20130829_121931On the first day we had some steamed pak choi in garlic (B+), thin slices of stir fried silk tofu with chilli in a tasty sauce (A) and a mixed plate of lean and fatty pork with yet more chilli (A+). It was so good I couldn’t stop eating it but the hot spice combined with the humid weather meant I was dripping with perspiration by the time I left. The next day I went for the much blander stir-fried lettuce (!) with garlic (C+) and some cold roasted duck (C) which were much less appetising.

20130829_204529For some entertainment in the evening I went to see what was happening in the People’s Square (turn left out of the hotel and go straight, over the crossroads, and you’ll see it on the left after a couple of minutes). Half of Xiangyang seems to be here letting their hair down in the cool evening air.

20130829_204540There’s a stage where the local kids can get a taste of stardom singing solos or dancing in troupes (love these kids in wigs and green outfits!) in front of an appreciative audience. There are several other competing sound systems where groups of middle aged women perform ballroom dancing moves together while the men stand around and watch. My favourites were the troupe of all ages doing the chachacha to Mercy by Duffy. The younger generation seem to prefer dancing to a frenetic form of electronic dance music (EDM) that’s all the rage in China, Korea and South East Asia generally. The dance style for this seems to basically be shuffling at high speed, as demonstrated by a couple of youngsters in the square.

Behind the square there are the back streets lined with street kitchens offering piles of greasy looking bird carcasses, pig trotters and hearts and quite a few other things I couldn’t work out. I have given these kinds of places a try in the past (for noodle  soups) but the lack of hygiene standards means that I can’t risk getting sick and jeopardising my job.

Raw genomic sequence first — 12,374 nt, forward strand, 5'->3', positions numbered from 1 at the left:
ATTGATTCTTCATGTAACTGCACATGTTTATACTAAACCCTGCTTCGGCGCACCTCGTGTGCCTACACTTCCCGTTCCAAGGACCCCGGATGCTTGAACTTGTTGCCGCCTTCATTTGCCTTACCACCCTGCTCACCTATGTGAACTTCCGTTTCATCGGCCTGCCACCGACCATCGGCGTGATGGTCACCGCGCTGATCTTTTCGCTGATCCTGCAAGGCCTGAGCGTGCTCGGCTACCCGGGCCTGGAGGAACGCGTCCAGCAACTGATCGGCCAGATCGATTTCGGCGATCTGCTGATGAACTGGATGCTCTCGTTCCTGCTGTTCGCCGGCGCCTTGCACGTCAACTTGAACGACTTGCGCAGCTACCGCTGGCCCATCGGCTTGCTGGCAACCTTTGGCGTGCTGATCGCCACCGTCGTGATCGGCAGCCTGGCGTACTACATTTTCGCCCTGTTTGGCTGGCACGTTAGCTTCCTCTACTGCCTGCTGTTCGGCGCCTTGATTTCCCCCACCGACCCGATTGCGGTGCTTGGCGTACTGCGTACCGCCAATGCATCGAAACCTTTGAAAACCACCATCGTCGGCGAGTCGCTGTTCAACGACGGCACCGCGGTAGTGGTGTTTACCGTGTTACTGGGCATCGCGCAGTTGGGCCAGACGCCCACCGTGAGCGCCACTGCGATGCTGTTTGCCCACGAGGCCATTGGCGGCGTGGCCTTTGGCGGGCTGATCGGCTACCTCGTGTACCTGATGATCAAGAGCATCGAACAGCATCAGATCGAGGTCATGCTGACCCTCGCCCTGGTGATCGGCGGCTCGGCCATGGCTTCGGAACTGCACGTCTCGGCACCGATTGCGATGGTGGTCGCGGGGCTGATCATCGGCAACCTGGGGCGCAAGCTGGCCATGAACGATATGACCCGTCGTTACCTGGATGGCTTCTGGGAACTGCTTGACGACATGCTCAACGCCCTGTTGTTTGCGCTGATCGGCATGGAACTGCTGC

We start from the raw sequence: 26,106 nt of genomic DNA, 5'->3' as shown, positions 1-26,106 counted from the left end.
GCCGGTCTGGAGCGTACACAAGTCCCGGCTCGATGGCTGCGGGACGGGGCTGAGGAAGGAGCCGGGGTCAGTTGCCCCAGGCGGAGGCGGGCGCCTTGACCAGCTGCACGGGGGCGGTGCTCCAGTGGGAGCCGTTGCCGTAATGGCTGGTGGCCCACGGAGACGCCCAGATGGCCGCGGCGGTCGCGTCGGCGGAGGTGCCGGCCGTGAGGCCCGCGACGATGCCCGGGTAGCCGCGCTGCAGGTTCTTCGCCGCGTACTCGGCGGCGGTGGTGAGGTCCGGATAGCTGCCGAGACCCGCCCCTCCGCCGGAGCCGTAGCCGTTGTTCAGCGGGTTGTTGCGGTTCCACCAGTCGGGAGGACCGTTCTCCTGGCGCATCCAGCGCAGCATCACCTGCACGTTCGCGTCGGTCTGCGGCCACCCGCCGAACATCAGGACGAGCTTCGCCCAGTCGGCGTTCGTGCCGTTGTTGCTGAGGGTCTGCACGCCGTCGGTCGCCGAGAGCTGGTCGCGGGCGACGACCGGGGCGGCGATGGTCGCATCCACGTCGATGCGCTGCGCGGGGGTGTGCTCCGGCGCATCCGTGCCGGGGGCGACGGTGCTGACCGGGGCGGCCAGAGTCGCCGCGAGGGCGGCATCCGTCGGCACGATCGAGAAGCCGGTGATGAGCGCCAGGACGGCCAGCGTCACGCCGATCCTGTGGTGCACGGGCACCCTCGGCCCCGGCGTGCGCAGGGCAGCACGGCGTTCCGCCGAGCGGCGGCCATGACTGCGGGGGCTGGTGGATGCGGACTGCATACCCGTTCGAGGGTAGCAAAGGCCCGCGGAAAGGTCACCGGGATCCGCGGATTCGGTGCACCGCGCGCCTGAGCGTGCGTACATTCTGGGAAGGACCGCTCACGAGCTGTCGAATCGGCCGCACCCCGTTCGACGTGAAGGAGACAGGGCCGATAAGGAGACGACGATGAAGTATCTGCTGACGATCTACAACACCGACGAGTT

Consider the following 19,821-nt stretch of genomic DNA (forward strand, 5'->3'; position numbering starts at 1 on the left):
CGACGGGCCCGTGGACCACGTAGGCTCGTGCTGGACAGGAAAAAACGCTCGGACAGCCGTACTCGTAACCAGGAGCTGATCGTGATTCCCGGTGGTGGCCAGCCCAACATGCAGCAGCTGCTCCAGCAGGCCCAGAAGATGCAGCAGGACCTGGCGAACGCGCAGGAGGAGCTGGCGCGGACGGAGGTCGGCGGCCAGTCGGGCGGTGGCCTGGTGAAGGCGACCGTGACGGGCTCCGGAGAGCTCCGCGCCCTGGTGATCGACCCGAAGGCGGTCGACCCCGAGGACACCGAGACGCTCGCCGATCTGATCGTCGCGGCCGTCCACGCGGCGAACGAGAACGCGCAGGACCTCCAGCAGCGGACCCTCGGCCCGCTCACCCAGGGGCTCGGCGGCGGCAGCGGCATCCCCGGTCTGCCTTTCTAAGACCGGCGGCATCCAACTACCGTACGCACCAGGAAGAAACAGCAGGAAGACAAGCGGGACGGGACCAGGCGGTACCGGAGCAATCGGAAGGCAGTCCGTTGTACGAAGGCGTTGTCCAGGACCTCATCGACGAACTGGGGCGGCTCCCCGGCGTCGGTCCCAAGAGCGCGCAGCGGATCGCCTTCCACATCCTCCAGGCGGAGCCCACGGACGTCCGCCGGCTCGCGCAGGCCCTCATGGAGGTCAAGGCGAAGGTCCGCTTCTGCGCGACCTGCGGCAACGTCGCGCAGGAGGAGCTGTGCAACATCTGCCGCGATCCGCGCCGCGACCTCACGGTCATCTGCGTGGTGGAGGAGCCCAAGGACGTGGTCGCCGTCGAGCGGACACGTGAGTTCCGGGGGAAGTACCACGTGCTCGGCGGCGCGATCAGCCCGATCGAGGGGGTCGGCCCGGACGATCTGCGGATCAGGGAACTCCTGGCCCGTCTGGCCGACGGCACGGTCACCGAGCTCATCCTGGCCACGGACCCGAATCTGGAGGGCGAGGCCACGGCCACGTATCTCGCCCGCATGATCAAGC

Xiangyang is not a pretty place from what I saw but it was friendly enough and I enjoyed working there for a couple of days.

Weary in Wuhan

Posted in China, Hubei, Wuhan with tags , , on February 28, 2014 by gannet39

Wuhan is the capital of Hubei prefecture in central eastern China. With a population of 10 million it is the biggest city in central China. During my brief stay, there was little that distinguished it for me from other Chinese cities except maybe the air pollution seemed even murkier than usual.

I stayed for three days, most of which were taken up with work or sleep as I recovered from the long journey, via Manchester, Amsterdam and Beijing. Thankfully my luxurious super modern room at the Hotel Marco Polo (Times Square, 159 Yanjiang Avenue) was an air conditioned haven from the heat (33C at the end of August) and pollution outside. I could lie in my bath on the corner of the 15th floor and gaze out over the river and other tall buildings sitting ghostlike in the soupy air. The view should have been much better but visibility was down to just a few hundred metres at times.